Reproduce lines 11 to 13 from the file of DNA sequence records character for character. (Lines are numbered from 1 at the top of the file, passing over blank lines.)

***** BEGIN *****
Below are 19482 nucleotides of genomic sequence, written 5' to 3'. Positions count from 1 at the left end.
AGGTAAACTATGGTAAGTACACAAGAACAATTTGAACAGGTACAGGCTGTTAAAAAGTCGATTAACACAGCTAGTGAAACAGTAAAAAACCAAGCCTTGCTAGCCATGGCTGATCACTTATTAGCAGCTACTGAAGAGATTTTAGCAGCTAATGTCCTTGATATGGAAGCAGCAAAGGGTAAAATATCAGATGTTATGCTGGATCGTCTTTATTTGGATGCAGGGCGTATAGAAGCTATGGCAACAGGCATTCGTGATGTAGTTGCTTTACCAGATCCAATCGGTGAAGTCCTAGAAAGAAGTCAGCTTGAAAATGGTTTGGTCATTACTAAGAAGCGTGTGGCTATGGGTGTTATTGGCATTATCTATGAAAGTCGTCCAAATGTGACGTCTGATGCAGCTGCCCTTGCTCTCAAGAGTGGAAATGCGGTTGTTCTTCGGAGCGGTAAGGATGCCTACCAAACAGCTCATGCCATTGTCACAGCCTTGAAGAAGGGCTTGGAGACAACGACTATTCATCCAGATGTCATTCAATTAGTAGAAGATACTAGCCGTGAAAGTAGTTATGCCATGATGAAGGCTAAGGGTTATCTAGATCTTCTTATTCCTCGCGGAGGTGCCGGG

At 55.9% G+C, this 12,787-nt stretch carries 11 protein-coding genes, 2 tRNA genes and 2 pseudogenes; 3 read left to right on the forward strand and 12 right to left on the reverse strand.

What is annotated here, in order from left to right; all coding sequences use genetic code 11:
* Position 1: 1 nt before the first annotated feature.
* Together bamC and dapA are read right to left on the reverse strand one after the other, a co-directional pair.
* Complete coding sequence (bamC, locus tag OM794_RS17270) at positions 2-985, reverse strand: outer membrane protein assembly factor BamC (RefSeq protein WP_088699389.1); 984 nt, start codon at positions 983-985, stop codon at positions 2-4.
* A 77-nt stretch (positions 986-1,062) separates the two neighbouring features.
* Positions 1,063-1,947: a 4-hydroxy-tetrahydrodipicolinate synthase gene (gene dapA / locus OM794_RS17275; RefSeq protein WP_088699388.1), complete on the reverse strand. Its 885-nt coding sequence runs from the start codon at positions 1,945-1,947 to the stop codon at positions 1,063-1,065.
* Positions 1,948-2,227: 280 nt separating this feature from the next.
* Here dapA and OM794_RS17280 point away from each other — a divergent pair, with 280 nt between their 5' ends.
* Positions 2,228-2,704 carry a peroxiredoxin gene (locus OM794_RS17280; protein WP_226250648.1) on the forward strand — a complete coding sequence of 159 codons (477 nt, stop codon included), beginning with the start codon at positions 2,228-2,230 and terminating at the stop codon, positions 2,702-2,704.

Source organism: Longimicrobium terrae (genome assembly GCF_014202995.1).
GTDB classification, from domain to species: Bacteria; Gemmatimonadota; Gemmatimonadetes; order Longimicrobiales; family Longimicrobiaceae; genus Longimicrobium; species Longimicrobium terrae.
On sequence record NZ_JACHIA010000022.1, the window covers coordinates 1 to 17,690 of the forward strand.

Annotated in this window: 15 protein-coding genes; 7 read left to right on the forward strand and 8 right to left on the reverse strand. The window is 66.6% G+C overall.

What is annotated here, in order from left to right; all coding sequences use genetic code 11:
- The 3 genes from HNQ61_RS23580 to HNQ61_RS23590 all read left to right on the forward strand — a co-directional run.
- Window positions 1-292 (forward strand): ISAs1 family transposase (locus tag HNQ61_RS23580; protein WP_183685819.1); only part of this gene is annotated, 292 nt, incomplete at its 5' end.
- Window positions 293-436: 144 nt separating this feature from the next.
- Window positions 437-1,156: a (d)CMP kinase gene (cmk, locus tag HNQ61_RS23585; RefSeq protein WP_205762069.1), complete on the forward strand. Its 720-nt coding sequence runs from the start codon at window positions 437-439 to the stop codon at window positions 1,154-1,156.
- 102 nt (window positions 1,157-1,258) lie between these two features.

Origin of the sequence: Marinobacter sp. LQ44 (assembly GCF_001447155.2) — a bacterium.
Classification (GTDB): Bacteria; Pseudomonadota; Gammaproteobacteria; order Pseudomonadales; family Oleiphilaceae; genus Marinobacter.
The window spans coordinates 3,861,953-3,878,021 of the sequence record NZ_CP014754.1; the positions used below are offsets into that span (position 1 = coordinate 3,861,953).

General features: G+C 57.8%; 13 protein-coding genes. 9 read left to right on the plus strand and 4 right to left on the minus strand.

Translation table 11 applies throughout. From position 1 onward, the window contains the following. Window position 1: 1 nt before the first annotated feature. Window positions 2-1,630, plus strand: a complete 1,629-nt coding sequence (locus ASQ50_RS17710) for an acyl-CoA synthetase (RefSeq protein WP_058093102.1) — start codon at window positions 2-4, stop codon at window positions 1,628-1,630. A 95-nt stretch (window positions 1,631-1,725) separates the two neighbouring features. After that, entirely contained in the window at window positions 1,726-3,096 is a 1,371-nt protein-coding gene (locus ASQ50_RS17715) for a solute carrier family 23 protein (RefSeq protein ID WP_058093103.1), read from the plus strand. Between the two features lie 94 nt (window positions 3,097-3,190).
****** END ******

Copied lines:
* Here dapA and OM794_RS17280 point away from each other — a divergent pair, with 280 nt between their 5' ends.
* Positions 2,228-2,704 carry a peroxiredoxin gene (locus OM794_RS17280; protein WP_226250648.1) on the forward strand — a complete coding sequence of 159 codons (477 nt, stop codon included), beginning with the start codon at positions 2,228-2,230 and terminating at the stop codon, positions 2,702-2,704.

Source organism: Longimicrobium terrae (genome assembly GCF_014202995.1).